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Numismatic Puzzle: Saint George and the Dragon

In 1817, the engraver Benedetto Pistrucci created a truly evergreen design for the Royal Mint. His interpretation of England’s patron saint, the dragon-slayer George – shown here on a coin of Queen Victoria from 1887 – is still used on British coins today!

Numismatic Puzzle: Bertha von Suttner

In 1905, Bertha von Suttner became the first woman to receive the Nobel Peace Prize. The Nobel Committee thus honoured the life’s work of this dedicated pacifist and writer. Today, her face can be found in many purses and wallets: on Austria’s 2-euro circulation coins.

Numismatic Puzzle: Cowries

In ancient China, cowries were used as a substitute for money for centuries as they were coveted and resembled one another. Imitations of cowries later led to the introduction of metal money. And, above all, they simply are beautiful to look at!

Numismatic Puzzle: Dante Alighieri

On 8 February 1998, Italians were invited to vote by telephone on the motif of future 2 euro coins. And the people voted: Dante Alighieri, who is indisputably considered Italy’s most important poet.

Numismatic Puzzle: Leonhard von Keutschach

In 1500, the Archbishop of Salzburg Leonhard von Keutschach had this silver batzen minted. Through his reforms he turned Salzburg into one of the richest principalities of the Holy Roman Empire.

Numismatic Puzzle: Melanesian Boar’s Tusk

This is a boar’s tusk. On a group of islands east of Australia, wealth is traditionally quantified using pigs as a unit of measurement. Circular boar’s tusks are still used as bride price or atonement money – and they even adorn the national flag of Vanuatu.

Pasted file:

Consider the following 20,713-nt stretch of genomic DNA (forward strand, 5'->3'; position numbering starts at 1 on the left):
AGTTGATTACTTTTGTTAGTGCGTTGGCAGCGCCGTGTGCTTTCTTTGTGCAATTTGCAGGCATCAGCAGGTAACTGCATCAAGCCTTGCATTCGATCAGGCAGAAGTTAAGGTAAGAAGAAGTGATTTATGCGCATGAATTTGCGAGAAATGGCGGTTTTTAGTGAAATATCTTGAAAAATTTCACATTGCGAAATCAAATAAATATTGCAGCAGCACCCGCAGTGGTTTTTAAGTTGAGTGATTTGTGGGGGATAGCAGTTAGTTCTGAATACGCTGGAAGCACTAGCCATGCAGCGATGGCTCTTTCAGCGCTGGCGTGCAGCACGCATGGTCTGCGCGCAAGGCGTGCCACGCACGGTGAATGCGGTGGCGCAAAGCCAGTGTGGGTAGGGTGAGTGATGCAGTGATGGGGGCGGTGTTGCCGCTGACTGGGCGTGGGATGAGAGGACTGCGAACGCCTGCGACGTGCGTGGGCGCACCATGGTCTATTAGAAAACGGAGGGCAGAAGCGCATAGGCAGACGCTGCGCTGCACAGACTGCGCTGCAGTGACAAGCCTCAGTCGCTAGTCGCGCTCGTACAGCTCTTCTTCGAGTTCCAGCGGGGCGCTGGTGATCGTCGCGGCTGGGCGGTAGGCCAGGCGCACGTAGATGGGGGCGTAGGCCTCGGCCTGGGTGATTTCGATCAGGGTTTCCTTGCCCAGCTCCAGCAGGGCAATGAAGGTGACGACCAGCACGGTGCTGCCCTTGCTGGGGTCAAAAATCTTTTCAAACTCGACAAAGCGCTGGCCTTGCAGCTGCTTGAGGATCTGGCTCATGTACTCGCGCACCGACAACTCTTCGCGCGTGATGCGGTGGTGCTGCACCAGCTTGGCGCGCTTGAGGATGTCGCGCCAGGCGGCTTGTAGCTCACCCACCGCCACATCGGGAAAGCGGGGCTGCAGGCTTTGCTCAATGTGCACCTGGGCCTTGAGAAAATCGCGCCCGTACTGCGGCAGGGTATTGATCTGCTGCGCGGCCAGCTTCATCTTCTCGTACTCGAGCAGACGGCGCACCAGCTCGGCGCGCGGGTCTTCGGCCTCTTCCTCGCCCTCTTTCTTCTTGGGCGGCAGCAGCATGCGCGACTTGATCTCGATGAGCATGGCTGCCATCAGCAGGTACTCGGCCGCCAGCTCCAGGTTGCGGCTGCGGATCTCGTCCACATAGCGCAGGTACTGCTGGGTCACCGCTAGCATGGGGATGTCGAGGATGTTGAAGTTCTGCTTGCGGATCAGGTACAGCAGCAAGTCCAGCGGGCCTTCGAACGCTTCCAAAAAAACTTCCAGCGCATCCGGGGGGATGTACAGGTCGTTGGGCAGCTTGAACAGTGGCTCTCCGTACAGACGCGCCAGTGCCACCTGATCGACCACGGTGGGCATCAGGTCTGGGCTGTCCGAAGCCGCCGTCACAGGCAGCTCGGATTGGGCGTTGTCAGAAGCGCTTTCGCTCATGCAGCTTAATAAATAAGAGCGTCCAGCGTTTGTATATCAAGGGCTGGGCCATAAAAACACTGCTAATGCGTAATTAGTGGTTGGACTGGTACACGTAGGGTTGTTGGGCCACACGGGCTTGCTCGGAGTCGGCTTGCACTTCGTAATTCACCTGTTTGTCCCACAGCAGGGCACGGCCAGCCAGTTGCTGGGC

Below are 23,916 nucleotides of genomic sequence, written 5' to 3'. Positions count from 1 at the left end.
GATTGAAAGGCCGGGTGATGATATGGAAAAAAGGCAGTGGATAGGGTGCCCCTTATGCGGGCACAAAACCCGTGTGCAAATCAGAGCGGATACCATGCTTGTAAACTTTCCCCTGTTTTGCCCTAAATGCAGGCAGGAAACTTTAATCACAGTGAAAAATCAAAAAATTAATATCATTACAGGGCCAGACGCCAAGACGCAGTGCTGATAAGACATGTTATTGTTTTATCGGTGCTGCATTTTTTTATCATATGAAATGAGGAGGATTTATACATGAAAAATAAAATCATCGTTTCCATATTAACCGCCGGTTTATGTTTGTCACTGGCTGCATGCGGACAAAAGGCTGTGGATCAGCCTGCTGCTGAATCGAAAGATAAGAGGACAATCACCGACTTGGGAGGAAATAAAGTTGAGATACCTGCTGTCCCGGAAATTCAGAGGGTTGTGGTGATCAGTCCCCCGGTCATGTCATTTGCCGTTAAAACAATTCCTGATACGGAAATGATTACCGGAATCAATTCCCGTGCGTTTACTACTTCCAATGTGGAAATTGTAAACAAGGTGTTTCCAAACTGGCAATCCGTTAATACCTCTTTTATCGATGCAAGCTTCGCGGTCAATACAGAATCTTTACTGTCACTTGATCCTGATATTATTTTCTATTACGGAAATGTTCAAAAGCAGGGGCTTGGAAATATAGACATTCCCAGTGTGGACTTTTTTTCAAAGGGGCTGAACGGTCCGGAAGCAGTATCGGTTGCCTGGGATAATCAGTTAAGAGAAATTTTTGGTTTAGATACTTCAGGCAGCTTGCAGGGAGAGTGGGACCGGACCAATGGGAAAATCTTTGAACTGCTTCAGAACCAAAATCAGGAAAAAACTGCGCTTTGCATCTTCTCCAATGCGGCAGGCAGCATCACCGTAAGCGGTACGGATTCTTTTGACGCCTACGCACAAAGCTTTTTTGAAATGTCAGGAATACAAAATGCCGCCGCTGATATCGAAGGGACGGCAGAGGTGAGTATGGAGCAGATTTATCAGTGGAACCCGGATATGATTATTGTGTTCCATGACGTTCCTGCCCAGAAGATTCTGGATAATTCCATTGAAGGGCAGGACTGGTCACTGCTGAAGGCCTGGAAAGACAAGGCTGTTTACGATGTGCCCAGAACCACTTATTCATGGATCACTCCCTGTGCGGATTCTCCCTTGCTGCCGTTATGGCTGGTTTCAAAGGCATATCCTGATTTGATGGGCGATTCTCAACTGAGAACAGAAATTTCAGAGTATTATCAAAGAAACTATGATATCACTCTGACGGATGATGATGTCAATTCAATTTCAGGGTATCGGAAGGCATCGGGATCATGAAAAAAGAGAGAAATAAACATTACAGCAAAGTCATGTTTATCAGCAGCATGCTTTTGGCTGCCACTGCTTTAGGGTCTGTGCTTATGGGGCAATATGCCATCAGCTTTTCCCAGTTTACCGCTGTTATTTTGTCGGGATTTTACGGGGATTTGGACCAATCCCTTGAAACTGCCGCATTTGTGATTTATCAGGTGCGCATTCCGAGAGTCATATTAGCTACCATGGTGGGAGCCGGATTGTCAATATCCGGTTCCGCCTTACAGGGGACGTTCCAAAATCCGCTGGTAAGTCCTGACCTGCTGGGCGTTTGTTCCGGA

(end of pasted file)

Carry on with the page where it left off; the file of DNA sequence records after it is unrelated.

Numismatic Puzzle: Ercole I d’Este

Testone, “big head”, is the name of silver coins that were introduced in 15th-century Italy. They are particularly large and heavy coins featuring the portrait of a ruler. Here you can see a magnificent testone by Ercole I d’Este, the Duke of Ferrara from around 1500.

Numismatic Puzzle: Scheepjesgulden

These “ship guldens” were minted by the Dutch in West Friesland for their colony at the Cape of Good Hope. When the Dutch lost this territory, they sent the coins to Batavia on the island of Java. There, they were finally put into circulation in 1803.

Numismatic Puzzle: Niccolò Tron

The doge was the highest official of Venice – and lost more and more of his power as time went on. In the 1470s, Niccolò Tron became the only doge to be portraited on a coin, the Lira Tron, which was named after him.

Numismatic Puzzle: Gian Galeazzo Maria Sforza

This gold double ducat from c.1475 depicts Gian Galeazzo Maria Sforza. In name – and in name only – the youth was Duke of Milan as he was under constant guardianship until his early death. What remains are coins minted for him depicting splendid Renaissance portraits.
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